|US7707039||Dec 3, 2004||Apr 27, 2010||Exbiblio B.V.||Automatic modification of web pages|
|US7742953||Jun 22, 2010||Exbiblio B.V.||Adding information or functionality to a rendered document via association with an electronic counterpart|
|US7812860||Oct 12, 2010||Exbiblio B.V.||Handheld device for capturing text from both a document printed on paper and a document displayed on a dynamic display device|
|US7818215||May 17, 2005||Oct 19, 2010||Exbiblio, B.V.||Processing techniques for text capture from a rendered document|
|US7831912||Nov 9, 2010||Exbiblio B. V.||Publishing techniques for adding value to a rendered document|
|US7960639 *||Jun 12, 2009||Jun 14, 2011||Yamaha Corporation||Electronic music apparatus and tone control method|
|US7990556||Feb 28, 2006||Aug 2, 2011||Google Inc.||Association of a portable scanner with input/output and storage devices|
|US8005720||Aug 23, 2011||Google Inc.||Applying scanned information to identify content|
|US8019648||Sep 13, 2011||Google Inc.||Search engines and systems with handheld document data capture devices|
|US8179563||Sep 29, 2010||May 15, 2012||Google Inc.||Portable scanning device|
|US8193437||Jun 5, 2012||Yamaha Corporation||Electronic music apparatus and tone control method|
|US8214387||Jul 3, 2012||Google Inc.||Document enhancement system and method|
|US8222507 *||Nov 4, 2009||Jul 17, 2012||Smule, Inc.||System and method for capture and rendering of performance on synthetic musical instrument|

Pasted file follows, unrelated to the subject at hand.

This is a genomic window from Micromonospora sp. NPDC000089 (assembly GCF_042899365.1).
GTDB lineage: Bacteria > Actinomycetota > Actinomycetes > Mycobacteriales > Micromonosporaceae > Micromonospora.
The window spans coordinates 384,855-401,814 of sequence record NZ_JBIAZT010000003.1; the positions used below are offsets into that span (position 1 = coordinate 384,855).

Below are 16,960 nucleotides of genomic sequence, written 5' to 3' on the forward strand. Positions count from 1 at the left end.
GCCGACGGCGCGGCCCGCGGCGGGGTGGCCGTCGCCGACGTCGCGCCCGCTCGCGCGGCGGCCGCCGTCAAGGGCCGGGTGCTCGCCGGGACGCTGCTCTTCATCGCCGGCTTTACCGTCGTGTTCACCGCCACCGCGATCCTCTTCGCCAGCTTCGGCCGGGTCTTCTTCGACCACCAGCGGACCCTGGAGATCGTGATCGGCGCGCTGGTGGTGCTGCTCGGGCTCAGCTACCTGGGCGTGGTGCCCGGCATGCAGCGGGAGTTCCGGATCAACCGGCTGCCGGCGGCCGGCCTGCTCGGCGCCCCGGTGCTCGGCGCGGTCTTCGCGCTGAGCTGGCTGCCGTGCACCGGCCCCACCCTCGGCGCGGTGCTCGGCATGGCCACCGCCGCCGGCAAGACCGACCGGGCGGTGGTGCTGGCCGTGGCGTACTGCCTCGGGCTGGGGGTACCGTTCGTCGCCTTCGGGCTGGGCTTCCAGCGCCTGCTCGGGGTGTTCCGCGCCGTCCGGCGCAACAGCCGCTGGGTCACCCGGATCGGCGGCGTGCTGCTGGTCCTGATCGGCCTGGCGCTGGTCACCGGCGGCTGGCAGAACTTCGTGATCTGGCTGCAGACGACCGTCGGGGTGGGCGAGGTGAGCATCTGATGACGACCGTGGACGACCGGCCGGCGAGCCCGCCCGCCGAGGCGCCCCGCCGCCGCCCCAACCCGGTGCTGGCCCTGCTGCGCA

|US8261094||Aug 19, 2010||Sep 4, 2012||Google Inc.||Secure data gathering from rendered documents|
|US8346620||Jan 1, 2013||Google Inc.||Automatic modification of web pages|
|US8368641||Oct 30, 2007||Feb 5, 2013||Immersion Corporation||Tactile feedback man-machine interface device|
|US8418055||Apr 9, 2013||Google Inc.||Identifying a document by performing spectral analysis on the contents of the document|
|US8442331||Aug 18, 2009||May 14, 2013||Google Inc.||Capturing text from rendered documents using supplemental information|
|US8447066||Mar 12, 2010||May 21, 2013||Google Inc.||Performing actions based on capturing information from rendered documents, such as documents under copyright|
|US8489624||Jan 29, 2010||Jul 16, 2013||Google, Inc.||Processing techniques for text capture from a rendered document|
|US8505090||Feb 20, 2012||Aug 6, 2013||Google Inc.||Archive of text captures from rendered documents|
|US8515816||Apr 1, 2005||Aug 20, 2013||Google Inc.||Aggregate analysis of text captures performed by multiple users from rendered documents|
|US8600196||Jul 6, 2010||Dec 3, 2013||Google Inc.||Optical scanners, such as hand-held optical scanners|
|US8618405||Dec 9, 2010||Dec 31, 2013||Microsoft Corp.||Free-space gesture musical instrument digital interface (MIDI) controller|
|US8620083||Oct 5, 2011||Dec 31, 2013||Google Inc.||Method and system for character recognition|
|US8638363||Feb 18, 2010||Jan 28, 2014||Google Inc.||Automatically capturing information, such as capturing information using a document-aware device|
|US8686276 *||Jun 25, 2012||Apr 1, 2014||Smule, Inc.||System and method for capture and rendering of performance on synthetic musical instrument|
|US8781228||Sep 13, 2012||Jul 15, 2014||Google Inc.||Triggering actions in response to optically or acoustically capturing keywords from a rendered document|